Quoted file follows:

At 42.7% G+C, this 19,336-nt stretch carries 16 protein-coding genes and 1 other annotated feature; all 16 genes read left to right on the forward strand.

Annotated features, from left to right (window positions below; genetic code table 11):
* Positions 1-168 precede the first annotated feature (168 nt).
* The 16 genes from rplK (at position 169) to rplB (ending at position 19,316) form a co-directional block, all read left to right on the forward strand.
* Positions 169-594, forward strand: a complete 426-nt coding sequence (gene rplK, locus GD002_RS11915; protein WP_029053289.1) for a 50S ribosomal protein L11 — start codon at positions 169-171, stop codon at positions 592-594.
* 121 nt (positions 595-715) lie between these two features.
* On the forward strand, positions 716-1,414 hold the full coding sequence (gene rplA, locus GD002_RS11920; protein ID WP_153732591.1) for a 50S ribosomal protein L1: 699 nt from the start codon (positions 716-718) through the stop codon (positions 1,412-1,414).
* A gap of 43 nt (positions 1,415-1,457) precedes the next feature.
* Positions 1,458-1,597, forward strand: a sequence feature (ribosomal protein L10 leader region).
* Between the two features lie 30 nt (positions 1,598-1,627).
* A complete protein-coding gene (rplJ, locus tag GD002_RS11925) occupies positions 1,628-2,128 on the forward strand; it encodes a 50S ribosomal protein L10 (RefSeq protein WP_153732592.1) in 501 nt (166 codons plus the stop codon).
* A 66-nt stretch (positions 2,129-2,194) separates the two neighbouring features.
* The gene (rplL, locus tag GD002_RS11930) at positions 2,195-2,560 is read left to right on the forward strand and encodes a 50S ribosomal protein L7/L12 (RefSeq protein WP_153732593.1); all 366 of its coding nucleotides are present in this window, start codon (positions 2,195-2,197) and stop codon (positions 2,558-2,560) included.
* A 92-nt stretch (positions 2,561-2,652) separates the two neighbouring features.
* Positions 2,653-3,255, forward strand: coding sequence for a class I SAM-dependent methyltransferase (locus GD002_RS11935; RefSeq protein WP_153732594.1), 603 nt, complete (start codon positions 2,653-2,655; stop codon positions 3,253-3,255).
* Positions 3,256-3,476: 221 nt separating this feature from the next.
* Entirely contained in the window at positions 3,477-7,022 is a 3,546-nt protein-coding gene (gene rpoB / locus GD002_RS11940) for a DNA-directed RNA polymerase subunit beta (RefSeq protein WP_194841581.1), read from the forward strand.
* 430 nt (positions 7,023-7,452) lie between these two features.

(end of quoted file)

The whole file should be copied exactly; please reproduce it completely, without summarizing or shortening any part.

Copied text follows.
At 42.7% G+C, this 19,336-nt stretch carries 16 protein-coding genes and 1 other annotated feature; all 16 genes read left to right on the forward strand.

Annotated features, from left to right (window positions below; genetic code table 11):
* Positions 1-168 precede the first annotated feature (168 nt).
* The 16 genes from rplK (at position 169) to rplB (ending at position 19,316) form a co-directional block, all read left to right on the forward strand.
* Positions 169-594, forward strand: a complete 426-nt coding sequence (gene rplK, locus GD002_RS11915; protein WP_029053289.1) for a 50S ribosomal protein L11 — start codon at positions 169-171, stop codon at positions 592-594.
* 121 nt (positions 595-715) lie between these two features.
* On the forward strand, positions 716-1,414 hold the full coding sequence (gene rplA, locus GD002_RS11920; protein ID WP_153732591.1) for a 50S ribosomal protein L1: 699 nt from the start codon (positions 716-718) through the stop codon (positions 1,412-1,414).
* A gap of 43 nt (positions 1,415-1,457) precedes the next feature.
* Positions 1,458-1,597, forward strand: a sequence feature (ribosomal protein L10 leader region).
* Between the two features lie 30 nt (positions 1,598-1,627).
* A complete protein-coding gene (rplJ, locus tag GD002_RS11925) occupies positions 1,628-2,128 on the forward strand; it encodes a 50S ribosomal protein L10 (RefSeq protein WP_153732592.1) in 501 nt (166 codons plus the stop codon).
* A 66-nt stretch (positions 2,129-2,194) separates the two neighbouring features.
* The gene (rplL, locus tag GD002_RS11930) at positions 2,195-2,560 is read left to right on the forward strand and encodes a 50S ribosomal protein L7/L12 (RefSeq protein WP_153732593.1); all 366 of its coding nucleotides are present in this window, start codon (positions 2,195-2,197) and stop codon (positions 2,558-2,560) included.
* A 92-nt stretch (positions 2,561-2,652) separates the two neighbouring features.
* Positions 2,653-3,255, forward strand: coding sequence for a class I SAM-dependent methyltransferase (locus GD002_RS11935; RefSeq protein WP_153732594.1), 603 nt, complete (start codon positions 2,653-2,655; stop codon positions 3,253-3,255).
* Positions 3,256-3,476: 221 nt separating this feature from the next.
* Entirely contained in the window at positions 3,477-7,022 is a 3,546-nt protein-coding gene (gene rpoB / locus GD002_RS11940) for a DNA-directed RNA polymerase subunit beta (RefSeq protein WP_194841581.1), read from the forward strand.
* 430 nt (positions 7,023-7,452) lie between these two features.